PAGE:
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Sources of Human Value

For Arendt 'Humans are conditioned beings because everything they come in contact with turns immediately into a condition of their existence.' Arendt introduced the concept of 'vita activa,' which helps in understanding the nature of the questions we pose, when coming in contact with any event that has influence on our life activities. Vita activa is the Human Behavior Space (Figure 3.1). It is the why and what of human activity.

With the term vita activa, I propose to designate three fundamental human activities: labor, work, and action. They are fundamental because each corresponds to one of the basic conditions under which life on earth has been given to human beings.

Labor, work and action, are the activities for which we design, the activities for which we have built and created the world of tools, the world of education, and the world of laws, as well as all the constructed spaces we now call civilization. This is the world we refer to with the generic term 'technology.' Arendt defines labor as:

the activity which corresponds to the biological process of the human body, whose spontaneous growth, metabolism, and eventual decay are bound to the vital necessities produced and fed into the life process by labor. The human condition of labor is life itself.

In this condition, the question asked is in the realm of the tactical: the question is 'How?' How do I survive? How do I find food? How do I build shelter? This is a condition related to the 'having' side of the human being, a side interested in the quantity of things, their performance, durability, appropriateness for the task, numbers and the sequence of action. A condition concerned with the tactics of life.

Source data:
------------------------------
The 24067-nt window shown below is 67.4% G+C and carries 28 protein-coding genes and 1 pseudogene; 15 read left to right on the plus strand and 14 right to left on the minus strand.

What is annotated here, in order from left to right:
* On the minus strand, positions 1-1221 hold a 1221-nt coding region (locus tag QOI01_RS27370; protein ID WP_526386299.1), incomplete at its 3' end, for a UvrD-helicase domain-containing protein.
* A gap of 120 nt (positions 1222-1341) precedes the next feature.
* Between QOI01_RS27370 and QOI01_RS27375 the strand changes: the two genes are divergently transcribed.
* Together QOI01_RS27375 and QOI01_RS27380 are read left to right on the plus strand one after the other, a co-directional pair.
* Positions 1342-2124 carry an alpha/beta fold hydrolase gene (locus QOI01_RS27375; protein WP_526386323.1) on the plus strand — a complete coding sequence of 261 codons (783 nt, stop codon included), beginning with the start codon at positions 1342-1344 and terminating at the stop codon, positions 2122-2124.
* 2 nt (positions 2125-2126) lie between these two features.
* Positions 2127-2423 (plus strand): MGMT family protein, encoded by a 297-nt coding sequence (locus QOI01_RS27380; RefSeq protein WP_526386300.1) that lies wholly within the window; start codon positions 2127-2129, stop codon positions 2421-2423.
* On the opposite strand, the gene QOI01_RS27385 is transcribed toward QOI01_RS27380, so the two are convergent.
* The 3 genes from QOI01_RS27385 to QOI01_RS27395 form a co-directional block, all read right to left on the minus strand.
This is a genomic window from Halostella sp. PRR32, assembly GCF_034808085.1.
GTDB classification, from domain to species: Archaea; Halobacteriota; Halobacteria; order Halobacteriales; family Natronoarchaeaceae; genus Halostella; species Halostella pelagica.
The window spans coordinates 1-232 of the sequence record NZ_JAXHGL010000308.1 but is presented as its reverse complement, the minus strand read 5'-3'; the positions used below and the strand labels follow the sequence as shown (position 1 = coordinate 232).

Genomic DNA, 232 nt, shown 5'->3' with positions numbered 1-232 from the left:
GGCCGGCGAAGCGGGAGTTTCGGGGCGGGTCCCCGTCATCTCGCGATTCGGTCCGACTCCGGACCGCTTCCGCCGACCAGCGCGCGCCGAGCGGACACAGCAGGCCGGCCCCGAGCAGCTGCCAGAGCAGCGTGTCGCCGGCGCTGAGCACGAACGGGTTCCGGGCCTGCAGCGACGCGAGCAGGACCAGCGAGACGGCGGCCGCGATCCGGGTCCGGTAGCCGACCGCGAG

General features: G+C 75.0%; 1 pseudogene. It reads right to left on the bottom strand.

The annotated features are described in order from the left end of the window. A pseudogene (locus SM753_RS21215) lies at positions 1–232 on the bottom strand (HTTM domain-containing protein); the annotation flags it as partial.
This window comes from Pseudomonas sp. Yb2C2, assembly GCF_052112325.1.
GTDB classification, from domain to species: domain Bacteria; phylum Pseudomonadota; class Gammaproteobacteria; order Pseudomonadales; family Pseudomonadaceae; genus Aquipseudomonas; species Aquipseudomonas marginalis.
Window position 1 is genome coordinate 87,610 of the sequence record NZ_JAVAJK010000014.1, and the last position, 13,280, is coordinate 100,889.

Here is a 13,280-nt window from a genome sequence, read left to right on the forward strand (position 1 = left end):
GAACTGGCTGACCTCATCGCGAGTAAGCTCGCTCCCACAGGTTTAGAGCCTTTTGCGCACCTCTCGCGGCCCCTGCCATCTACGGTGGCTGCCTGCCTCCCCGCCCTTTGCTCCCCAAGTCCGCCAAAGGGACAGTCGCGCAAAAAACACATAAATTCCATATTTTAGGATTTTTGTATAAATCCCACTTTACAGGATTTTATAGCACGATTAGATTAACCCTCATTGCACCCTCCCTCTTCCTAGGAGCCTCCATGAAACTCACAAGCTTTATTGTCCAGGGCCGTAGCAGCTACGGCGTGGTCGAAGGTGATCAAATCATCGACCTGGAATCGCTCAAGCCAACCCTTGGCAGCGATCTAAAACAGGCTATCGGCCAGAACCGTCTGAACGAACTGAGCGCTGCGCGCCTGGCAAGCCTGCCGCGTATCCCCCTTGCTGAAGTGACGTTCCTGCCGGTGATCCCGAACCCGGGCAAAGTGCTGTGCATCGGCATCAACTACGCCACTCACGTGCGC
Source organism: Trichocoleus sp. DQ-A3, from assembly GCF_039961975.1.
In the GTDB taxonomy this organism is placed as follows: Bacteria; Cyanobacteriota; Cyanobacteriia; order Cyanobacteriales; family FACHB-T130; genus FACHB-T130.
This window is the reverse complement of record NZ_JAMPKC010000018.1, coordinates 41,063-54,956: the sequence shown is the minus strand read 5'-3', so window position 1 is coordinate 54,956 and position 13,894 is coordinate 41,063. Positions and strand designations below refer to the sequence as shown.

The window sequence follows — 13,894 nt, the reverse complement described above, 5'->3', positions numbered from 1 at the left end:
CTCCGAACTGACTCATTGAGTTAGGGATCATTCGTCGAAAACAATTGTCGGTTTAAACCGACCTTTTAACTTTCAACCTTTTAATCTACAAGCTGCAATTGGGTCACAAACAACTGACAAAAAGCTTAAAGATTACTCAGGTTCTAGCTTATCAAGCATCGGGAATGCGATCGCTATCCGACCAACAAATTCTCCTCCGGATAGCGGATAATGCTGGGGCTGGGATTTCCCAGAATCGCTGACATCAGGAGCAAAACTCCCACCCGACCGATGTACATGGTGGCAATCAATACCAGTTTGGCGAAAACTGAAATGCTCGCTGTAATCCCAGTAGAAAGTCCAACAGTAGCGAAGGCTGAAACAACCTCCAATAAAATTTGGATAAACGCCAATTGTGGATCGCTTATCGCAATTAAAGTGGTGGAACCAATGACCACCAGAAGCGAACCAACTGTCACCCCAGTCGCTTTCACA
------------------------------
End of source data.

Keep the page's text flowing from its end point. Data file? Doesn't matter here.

Perfecting the performance of tools is also a 'how' question, suitable to the 'having mode,' a mode dominated by our interest in acquiring things which are fixed and describable. According to Fromm:[1]

Most of us know more about the mode of having than we do about the mode of being, because having is by far the more frequently experienced mode in our culture. ... Being refers to experience, and human experience is in principle not describable.

Fromm points to a quality unique to humans: the quality of being, of becoming through experiences and learning. This is the quality that completes us, and gives meaning and reason to why we need to move always forward, searching for more ways to experience life, for why we need to learn, to explore in order to have more worth and merit. The quality that allows us to become. To leave a mark through our work and deeds. To have mattered, for others. To be seen through their eyes.

For Arendt, work is the activity that corresponds to the unnaturalness of human existence. Work provides an 'artificial' world of things, distinctly different from all natural surroundings. In other words, the creation of worth, using our tools, and the answers to the question Why?

  • [1] Fromm, E. (1976). To Have or To Be. New York, NY: Harper & Row.
 
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